How do we recognize an object from a computer picture? We start with several photos of the item in question under realistic game conditions. To the left, you see a plywood model of the game goal. Note that the special 3M reflective tape on the bottom that responds to the green LED on our robot. To make this stand out more, we should lower the camera's brightness setting and turn off white balancing. Then, we convert the goal color from RGB to HSV: hue, saturation, and brightness/intensity. Hue covers the rainbow spectrum, with this shade of green between .33 and .6 depending on the photo we analyzed. We'll leave it vague until the competition, when we can fine-tune the precise value. Saturation means the amount of color present. Since this is mostly white (all colors combined), the saturation value will be under .2. At an intensity of at least .9, the target glows brightly, but not as much a light source (.98). In step two, we filter the image into a black and white photo, where white is sources that match our parameters and black is excluded. Note that in the second image has false positives. Therefore, our next step is to make a list of contiguous blobs. The right one has about 12. Our goal is a box with a proportion 14 by 19.5 inches. Based on possible distances, we know the max and min box size. We also know that 28% of the box should be lit. We filter out everything that isn't goal-shaped on these criteria, and outline the matches in red.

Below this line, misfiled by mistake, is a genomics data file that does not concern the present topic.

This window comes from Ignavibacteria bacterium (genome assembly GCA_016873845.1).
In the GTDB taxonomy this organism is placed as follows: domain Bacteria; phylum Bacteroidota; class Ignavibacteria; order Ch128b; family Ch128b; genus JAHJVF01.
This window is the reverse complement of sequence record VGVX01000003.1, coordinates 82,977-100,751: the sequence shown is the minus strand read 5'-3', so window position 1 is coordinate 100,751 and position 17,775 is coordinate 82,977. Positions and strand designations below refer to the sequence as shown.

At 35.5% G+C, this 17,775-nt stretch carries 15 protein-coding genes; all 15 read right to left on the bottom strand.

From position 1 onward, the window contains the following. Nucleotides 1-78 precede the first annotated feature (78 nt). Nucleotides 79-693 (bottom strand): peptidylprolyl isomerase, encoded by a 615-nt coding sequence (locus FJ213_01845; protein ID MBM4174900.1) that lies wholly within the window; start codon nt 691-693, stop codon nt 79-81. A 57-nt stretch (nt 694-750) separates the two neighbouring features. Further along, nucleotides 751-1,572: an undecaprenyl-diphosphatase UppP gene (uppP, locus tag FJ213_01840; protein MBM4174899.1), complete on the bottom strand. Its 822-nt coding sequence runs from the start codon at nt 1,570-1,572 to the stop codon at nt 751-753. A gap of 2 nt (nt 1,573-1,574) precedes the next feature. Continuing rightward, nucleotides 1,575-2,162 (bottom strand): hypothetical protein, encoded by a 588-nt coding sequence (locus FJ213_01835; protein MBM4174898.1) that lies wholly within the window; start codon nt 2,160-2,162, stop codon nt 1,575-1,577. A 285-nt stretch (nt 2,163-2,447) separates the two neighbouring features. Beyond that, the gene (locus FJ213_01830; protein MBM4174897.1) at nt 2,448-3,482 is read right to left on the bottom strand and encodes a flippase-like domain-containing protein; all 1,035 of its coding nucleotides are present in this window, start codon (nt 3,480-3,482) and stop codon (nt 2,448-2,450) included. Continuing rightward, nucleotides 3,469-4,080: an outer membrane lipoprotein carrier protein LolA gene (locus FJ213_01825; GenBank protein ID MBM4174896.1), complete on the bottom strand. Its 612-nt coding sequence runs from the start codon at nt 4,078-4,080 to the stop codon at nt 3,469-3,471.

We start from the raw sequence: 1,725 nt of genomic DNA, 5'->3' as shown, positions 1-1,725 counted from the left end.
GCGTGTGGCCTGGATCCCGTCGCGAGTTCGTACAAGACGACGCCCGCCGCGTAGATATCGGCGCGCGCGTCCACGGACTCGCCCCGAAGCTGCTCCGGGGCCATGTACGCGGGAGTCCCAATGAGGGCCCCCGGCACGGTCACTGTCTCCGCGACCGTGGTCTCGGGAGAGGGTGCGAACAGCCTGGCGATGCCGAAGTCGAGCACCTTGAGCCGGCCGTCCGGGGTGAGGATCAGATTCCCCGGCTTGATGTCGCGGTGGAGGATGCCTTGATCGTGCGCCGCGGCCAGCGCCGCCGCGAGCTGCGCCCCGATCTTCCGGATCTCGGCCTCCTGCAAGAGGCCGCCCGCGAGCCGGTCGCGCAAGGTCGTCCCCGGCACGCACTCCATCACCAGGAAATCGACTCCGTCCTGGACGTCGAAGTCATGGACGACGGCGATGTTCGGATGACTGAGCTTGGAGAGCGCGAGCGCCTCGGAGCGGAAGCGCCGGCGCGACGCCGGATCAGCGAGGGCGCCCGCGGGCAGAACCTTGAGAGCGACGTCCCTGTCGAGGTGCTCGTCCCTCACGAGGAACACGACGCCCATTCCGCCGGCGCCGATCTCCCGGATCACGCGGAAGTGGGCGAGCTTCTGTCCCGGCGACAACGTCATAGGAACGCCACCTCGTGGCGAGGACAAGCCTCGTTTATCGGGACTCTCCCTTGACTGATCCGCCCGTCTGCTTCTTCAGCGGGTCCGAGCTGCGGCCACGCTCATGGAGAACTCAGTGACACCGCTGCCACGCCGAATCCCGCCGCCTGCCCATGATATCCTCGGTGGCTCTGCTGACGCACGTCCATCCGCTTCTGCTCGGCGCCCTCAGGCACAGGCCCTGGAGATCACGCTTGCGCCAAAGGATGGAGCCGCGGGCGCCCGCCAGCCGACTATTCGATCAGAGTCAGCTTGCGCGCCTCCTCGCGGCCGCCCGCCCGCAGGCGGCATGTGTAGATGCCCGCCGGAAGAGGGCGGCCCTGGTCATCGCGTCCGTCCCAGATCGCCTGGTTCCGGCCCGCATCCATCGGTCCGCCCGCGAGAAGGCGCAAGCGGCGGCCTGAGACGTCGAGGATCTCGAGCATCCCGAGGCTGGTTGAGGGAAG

This view can be converted to a distance and the current angle of approach in order to adjust our robot's position.
Now all we need is a drive train and for the kids to integrate the vision recognition into the driving software.